Previous molecular approaches for discriminating between western and eastern Baltic cod made use of various marker types. While allozyme markers failed to reveal genetic differentiation among populations [16], the application of highly polymorphic microsatellite loci successfully pointed at a genetic structure of distinct cod populations. By genotyping individuals at nine neutral microsatellite markers, the degree of differentiation between cod from the Belt Sea and the Bornholm Basin was estimated at 3% and suggested the existence of a hybrid zone located in the western Baltic between North Sea cod and Baltic cod [17]. Reduced genome analyses based on a 10K SNP-array of randomly distributed markers throughout the genome revealed a high degree of genetic differentiation of the two Baltic cod populations and allowed an unambiguous assignment of 70% of the individuals to their population of origin [18]. Analyses based on genotype data generated with a high-graded SNP-panel designed to differentiate between individuals from the western and the eastern Baltic cod stock, provided further insights into the dynamics within the mixing zone [14,19]. However, the genomic resources for Atlantic cod have been substantially improved since the original generation of the markers used for the differentiation of Baltic cod populations [7,19,20], and have revealed a complex genome architecture [2123]. Taking such genomic features into account when designing diagnostic SNP-based assays is important to improve the accuracy and power of individual assignment results compared to existing SNP-assays [14,19].

Here, we present the so far smallest existing set of highly diagnostic SNP markers based on low coverage whole-genome re-sequencing data, to unambiguously distinguish between individual western and eastern Baltic cod. We tested the usefulness of this new minimum panel to assign individuals to their respective population of origin by genotyping cod individuals comprehensively sampled from the southern Baltic over two successive years with specific focus on samples collected in the mixing area of the two Baltic cod populations, the Arkona Sea. It enables the discrimination of the two Baltic cod stocks at a high confidence level and with minimum effort. In addition, we tested the efficiency of an extended panel that also includes biologically informative markers. These included sex discriminating SNPs [24], SNPs located within three identified chromosomal inversions [23,25] as well as candidate genes suggested to be of importance for local adaptation to the divergent pressures along the environmental gradient of the Baltic Sea [9].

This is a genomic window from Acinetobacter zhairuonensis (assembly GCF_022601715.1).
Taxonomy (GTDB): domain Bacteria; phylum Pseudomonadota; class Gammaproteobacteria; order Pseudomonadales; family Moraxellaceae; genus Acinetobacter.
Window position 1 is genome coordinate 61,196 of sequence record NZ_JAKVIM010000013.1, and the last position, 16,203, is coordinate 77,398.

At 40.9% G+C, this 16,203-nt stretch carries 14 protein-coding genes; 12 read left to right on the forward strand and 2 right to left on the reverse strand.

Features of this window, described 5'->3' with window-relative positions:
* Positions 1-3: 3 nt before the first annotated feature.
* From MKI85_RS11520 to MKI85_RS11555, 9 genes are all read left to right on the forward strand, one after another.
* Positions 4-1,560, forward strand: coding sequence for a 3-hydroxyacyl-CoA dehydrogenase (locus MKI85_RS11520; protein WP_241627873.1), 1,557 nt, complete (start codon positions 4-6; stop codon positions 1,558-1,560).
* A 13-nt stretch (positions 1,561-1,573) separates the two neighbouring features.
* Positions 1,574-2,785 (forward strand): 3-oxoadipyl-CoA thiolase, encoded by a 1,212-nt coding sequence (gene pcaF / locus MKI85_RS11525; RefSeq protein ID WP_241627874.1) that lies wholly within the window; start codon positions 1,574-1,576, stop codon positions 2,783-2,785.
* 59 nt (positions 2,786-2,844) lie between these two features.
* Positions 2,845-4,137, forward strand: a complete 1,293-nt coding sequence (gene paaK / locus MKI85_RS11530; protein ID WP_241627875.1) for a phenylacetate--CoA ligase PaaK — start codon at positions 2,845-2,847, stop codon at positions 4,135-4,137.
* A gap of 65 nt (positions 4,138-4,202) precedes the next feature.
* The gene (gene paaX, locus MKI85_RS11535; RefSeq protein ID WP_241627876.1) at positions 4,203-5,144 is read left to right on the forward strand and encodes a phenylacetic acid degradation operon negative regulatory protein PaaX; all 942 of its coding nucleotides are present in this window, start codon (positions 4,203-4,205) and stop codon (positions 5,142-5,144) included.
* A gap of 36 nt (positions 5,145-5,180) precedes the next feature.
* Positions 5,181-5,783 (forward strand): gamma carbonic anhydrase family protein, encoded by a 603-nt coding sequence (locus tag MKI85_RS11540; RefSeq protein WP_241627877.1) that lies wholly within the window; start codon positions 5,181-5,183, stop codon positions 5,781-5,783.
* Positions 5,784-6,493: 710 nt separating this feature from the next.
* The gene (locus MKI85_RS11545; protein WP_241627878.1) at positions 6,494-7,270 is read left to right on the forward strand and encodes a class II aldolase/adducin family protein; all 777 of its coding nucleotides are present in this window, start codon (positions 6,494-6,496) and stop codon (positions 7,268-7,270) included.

Materials and methods

Sampling and genotyping of Baltic cod

We genotyped 603 cod individuals from the southern Baltic Sea (ICES SD 22–26, Table 1 and Fig 1) obtained from survey, commercial and recreational catches in 2015 and 2016 with the minimum diagnostic panel of 23 SNPs and an extended marker set of 48 SNPs (see S1 File and S1S4 Tables for details on whole-genome re-sequencing of cod samples, variant calling, SNP identification and power analysis of the selected SNPs). Spawning individuals (maturity stage 5 = pre-spawning and 6 = spawning [26]) were sampled in SD 22 and 25, assuming that reference specimens for the western and eastern Baltic cod stock were caught during their respective spawning season. In the Arkona Basin (SD 24), cod were collected during the whole year from active and passive catches and from individuals with various maturity stages. Pieces from gill or muscle tissue were stored in pure ethanol at -20°C until processing. DNA was isolated using the Invisorb Spin DNA Extraction Kit (Stratec Molecular, Germany) according to the manufacturer’s instructions. For genotyping cod with the 48-SNP panel, custom allele-specific SNPtype assays were designed for use on a Fluidigm BioMark HD System (S5 Table). Prior to genotyping, specific target amplifications were run to optimize DNA-concentrations for each assay. We used 2.86 μL of diluted PCR products (1:100) and prepared 96.96 IFC dynamic arrays with 96 samples against a 48-SNP panel in accordance with the manufacturer’ protocol and applied the suggested PCR conditions. Genotypes were first auto-called by SNP GENOTYPING ANALYSIS (Fluidigm) with a confidence threshold set at 95. All auto-calls were checked manually and overall data quality, locus and sample performances were evaluated. In total, ten loci were excluded from downstream-analyses (three diagnostic SNPs, seven biologically informative SNPs): all sex loci, monomorphic loci and loci with more than 50% of missing genotype data (see S5 Table). SNPs that did not cluster well were also removed from the dataset. Low-performing individuals with < 50% genotype data were removed. Thus, three out of 23 diagnostic SNPs were excluded from the panel. For convenience, the panel comprising only the resulting diagnostic SNP panel is hereafter referred to as minimum panel which contains 20 SNPs. The panel comprising the full chip, i.e. diagnostic SNPs, plus SNPs in inversions and candidate genes, is referred to as extended panel (38 SNPs).